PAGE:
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Niels Bohr Dec3-03 11:31 PM

Dysgenics: Genetic Deterioration in Modern Populations
Dysgenics: Genetic Deterioration in Modern Populations

by Richard Lynn
- Praeger, 1996
237pp., $59.95
1-800-225-5800 (for 20% off mention F238)

reviewed by Marian Van Court


[A somewhat abbreviated version of this review appeared in the Journal of Social, Political, and Economic Studies, Volume 23, Number 2, Summer 1998. MVC]

Countless volumes have been written about the past evolution of the human species, yet hardly any attention has been paid to the crucial question, "Where are we evolving now?" Richard Lynn, of the University of Ulster in Northern Ireland, courageously addresses this question in his controversial book Dysgenics: Genetic Deterioration in Modern Populations. Professor Lynn presents compelling evidence that much of the world is deteriorating in its genetic potential for intelligence, health, and conscientiousness (or good character). The word for this is "dysgenics," the opposite of "eugenics."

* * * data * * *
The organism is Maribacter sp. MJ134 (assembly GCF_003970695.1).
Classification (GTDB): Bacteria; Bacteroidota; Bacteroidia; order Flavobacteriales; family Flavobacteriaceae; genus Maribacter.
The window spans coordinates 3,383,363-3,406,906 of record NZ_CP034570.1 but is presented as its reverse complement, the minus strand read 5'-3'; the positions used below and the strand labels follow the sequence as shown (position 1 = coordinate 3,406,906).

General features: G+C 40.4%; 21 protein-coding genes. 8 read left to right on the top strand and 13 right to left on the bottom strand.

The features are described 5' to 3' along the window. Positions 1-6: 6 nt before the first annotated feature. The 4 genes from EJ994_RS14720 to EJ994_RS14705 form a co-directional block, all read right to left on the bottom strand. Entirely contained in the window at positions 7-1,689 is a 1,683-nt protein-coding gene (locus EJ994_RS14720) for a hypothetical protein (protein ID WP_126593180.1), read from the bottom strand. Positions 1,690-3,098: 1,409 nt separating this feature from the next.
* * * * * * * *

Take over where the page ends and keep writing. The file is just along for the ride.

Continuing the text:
The Bell Curve devoted one chapter to the question of where we are evolving with regard to IQ (Herrnstein and Murray, 1994). Dysgenics picks up where The Bell Curve left off. Professor Lynn surveys studies from all over the world, and everywhere finds the least intelligent people having the most children. The only exception is sub-Saharan Africa where contraception is rarely used. Our genetic potential for intelligence has been declining in Europe and North America since the mid- 1800s, with a total loss of about 5-8 IQ points. Currently, we are losing almost one IQ point each generation.

The decline in genotypic intelligence coincided with the dissemination of information about contraception. For several centuries prior to 1800, married couples had natural fertility, essentially uninfluenced by efforts to limit it. During this period, there was a strong taboo against sex outside of marriage, and many people never had children because they were too poor to marry. Illegitimacy was rare. Infant mortality was high, especially among the lower classes. Harsh though it may have been, natural selection operated to maintain a healthy population, and to keep intelligence gradually increasing.

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